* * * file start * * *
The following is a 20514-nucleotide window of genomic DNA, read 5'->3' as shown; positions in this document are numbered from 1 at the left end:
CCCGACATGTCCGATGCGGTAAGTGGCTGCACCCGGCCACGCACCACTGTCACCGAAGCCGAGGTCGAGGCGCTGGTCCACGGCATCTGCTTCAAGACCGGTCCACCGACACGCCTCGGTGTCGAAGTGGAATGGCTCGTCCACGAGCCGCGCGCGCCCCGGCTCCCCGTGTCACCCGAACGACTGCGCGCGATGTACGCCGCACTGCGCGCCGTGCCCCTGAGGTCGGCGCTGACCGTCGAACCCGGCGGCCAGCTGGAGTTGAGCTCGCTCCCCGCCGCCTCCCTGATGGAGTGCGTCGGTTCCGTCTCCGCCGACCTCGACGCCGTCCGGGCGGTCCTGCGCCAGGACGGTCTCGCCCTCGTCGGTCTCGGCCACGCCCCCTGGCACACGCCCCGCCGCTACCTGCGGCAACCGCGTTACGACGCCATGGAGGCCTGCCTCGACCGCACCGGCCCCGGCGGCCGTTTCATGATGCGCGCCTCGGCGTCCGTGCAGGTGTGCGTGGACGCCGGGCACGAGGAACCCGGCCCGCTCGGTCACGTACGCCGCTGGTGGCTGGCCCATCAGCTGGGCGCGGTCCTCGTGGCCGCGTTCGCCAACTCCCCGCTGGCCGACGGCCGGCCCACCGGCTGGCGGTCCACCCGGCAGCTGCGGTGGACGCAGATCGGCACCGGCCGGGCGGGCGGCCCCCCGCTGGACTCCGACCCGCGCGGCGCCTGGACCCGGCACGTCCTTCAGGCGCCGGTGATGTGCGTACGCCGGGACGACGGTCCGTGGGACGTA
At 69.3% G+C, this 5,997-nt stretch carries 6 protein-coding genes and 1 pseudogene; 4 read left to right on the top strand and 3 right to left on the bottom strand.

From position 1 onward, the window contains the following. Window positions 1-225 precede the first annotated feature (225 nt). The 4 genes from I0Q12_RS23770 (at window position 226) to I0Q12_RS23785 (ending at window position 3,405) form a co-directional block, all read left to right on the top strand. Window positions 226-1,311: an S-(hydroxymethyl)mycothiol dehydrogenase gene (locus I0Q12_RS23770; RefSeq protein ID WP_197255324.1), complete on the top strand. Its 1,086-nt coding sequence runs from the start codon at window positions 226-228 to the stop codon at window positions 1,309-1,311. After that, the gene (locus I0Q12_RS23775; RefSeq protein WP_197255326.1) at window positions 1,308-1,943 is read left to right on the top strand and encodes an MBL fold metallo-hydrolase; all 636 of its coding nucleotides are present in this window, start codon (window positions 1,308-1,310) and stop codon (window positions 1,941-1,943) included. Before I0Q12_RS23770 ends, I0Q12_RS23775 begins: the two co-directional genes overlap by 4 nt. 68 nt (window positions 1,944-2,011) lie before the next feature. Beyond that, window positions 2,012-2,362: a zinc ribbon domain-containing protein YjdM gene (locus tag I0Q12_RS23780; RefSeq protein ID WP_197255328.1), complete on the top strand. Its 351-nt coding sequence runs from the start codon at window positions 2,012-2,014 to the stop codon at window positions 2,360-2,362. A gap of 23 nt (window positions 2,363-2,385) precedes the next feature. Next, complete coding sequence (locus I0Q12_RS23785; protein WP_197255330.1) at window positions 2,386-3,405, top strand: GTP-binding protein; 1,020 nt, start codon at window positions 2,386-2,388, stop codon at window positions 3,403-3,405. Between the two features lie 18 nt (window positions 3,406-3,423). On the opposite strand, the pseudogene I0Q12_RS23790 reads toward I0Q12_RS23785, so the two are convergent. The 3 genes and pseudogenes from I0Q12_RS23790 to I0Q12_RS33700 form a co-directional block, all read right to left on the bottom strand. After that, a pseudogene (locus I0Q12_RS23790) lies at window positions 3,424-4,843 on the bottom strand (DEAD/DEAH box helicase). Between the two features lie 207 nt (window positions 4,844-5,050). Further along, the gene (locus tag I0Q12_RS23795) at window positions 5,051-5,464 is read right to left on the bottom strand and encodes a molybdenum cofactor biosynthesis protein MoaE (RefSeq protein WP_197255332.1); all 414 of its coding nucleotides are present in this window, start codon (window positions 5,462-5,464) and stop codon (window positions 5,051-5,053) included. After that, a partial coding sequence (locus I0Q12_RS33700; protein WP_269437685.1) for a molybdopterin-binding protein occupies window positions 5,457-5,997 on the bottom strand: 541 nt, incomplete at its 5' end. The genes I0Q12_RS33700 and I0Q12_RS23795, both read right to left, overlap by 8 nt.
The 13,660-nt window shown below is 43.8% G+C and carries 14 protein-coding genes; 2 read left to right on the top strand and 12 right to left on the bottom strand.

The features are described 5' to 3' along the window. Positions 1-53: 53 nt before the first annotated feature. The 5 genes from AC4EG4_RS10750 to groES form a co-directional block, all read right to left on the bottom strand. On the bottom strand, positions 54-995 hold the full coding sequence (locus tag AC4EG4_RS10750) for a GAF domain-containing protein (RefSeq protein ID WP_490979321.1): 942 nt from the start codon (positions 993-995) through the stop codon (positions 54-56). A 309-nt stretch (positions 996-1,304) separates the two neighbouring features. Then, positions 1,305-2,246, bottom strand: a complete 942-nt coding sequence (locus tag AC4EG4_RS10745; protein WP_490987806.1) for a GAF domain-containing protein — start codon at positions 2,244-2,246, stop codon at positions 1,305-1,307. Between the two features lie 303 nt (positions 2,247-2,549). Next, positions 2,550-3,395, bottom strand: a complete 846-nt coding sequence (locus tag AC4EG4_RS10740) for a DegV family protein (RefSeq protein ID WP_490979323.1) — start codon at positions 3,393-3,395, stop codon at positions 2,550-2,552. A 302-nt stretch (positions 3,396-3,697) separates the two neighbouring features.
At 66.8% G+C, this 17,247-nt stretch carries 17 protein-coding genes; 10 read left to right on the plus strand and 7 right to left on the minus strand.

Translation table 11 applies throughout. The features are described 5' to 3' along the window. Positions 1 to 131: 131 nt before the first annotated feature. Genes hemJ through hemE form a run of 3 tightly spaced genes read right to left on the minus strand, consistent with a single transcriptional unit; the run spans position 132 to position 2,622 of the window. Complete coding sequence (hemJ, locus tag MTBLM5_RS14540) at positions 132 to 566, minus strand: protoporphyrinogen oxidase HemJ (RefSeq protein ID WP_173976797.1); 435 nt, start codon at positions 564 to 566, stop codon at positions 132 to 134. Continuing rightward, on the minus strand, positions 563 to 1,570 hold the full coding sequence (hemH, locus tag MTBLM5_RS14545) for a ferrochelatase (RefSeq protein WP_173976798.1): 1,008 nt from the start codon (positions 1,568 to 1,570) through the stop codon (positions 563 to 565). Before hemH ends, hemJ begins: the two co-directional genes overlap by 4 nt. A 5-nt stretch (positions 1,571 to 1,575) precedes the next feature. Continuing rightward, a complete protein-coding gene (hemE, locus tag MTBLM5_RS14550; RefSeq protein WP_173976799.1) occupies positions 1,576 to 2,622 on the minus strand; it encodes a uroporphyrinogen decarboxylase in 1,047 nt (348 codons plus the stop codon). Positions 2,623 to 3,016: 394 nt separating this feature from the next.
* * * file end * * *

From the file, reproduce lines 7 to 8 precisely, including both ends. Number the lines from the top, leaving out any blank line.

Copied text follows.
At 66.8% G+C, this 17,247-nt stretch carries 17 protein-coding genes; 10 read left to right on the plus strand and 7 right to left on the minus strand.

Translation table 11 applies throughout. The features are described 5' to 3' along the window. Positions 1 to 131: 131 nt before the first annotated feature. Genes hemJ through hemE form a run of 3 tightly spaced genes read right to left on the minus strand, consistent with a single transcriptional unit; the run spans position 132 to position 2,622 of the window. Complete coding sequence (hemJ, locus tag MTBLM5_RS14540) at positions 132 to 566, minus strand: protoporphyrinogen oxidase HemJ (RefSeq protein ID WP_173976797.1); 435 nt, start codon at positions 564 to 566, stop codon at positions 132 to 134. Continuing rightward, on the minus strand, positions 563 to 1,570 hold the full coding sequence (hemH, locus tag MTBLM5_RS14545) for a ferrochelatase (RefSeq protein WP_173976798.1): 1,008 nt from the start codon (positions 1,568 to 1,570) through the stop codon (positions 563 to 565). Before hemH ends, hemJ begins: the two co-directional genes overlap by 4 nt. A 5-nt stretch (positions 1,571 to 1,575) precedes the next feature. Continuing rightward, a complete protein-coding gene (hemE, locus tag MTBLM5_RS14550; RefSeq protein WP_173976799.1) occupies positions 1,576 to 2,622 on the minus strand; it encodes a uroporphyrinogen decarboxylase in 1,047 nt (348 codons plus the stop codon). Positions 2,623 to 3,016: 394 nt separating this feature from the next.